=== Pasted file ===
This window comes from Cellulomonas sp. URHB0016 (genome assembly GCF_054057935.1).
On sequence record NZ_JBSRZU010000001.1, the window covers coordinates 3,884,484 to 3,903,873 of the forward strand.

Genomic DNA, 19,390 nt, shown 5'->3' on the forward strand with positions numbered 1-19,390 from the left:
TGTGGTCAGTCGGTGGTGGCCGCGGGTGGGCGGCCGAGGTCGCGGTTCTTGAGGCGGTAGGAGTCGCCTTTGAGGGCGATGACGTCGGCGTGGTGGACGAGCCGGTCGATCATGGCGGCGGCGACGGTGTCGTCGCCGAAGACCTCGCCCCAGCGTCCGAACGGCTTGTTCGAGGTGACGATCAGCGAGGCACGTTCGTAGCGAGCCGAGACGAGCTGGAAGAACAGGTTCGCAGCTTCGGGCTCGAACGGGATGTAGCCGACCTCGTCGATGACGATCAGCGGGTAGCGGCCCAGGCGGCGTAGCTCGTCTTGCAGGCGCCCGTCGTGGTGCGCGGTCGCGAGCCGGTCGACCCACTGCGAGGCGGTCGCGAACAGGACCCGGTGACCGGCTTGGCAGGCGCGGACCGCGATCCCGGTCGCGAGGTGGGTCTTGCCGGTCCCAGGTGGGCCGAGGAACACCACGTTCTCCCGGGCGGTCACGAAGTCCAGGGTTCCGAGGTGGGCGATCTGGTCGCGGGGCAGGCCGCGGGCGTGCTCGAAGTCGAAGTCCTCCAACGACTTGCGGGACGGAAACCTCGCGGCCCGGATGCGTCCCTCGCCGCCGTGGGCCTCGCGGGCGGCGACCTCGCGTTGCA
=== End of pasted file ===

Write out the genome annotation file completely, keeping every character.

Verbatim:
This window comes from Cellulomonas sp. URHB0016 (genome assembly GCF_054057935.1).
On sequence record NZ_JBSRZU010000001.1, the window covers coordinates 3,884,484 to 3,903,873 of the forward strand.

Genomic DNA, 19,390 nt, shown 5'->3' on the forward strand with positions numbered 1-19,390 from the left:
TGTGGTCAGTCGGTGGTGGCCGCGGGTGGGCGGCCGAGGTCGCGGTTCTTGAGGCGGTAGGAGTCGCCTTTGAGGGCGATGACGTCGGCGTGGTGGACGAGCCGGTCGATCATGGCGGCGGCGACGGTGTCGTCGCCGAAGACCTCGCCCCAGCGTCCGAACGGCTTGTTCGAGGTGACGATCAGCGAGGCACGTTCGTAGCGAGCCGAGACGAGCTGGAAGAACAGGTTCGCAGCTTCGGGCTCGAACGGGATGTAGCCGACCTCGTCGATGACGATCAGCGGGTAGCGGCCCAGGCGGCGTAGCTCGTCTTGCAGGCGCCCGTCGTGGTGCGCGGTCGCGAGCCGGTCGACCCACTGCGAGGCGGTCGCGAACAGGACCCGGTGACCGGCTTGGCAGGCGCGGACCGCGATCCCGGTCGCGAGGTGGGTCTTGCCGGTCCCAGGTGGGCCGAGGAACACCACGTTCTCCCGGGCGGTCACGAAGTCCAGGGTTCCGAGGTGGGCGATCTGGTCGCGGGGCAGGCCGCGGGCGTGCTCGAAGTCGAAGTCCTCCAACGACTTGCGGGACGGAAACCTCGCGGCCCGGATGCGTCCCTCGCCGCCGTGGGCCTCGCGGGCGGCGACCTCGCGTTGCA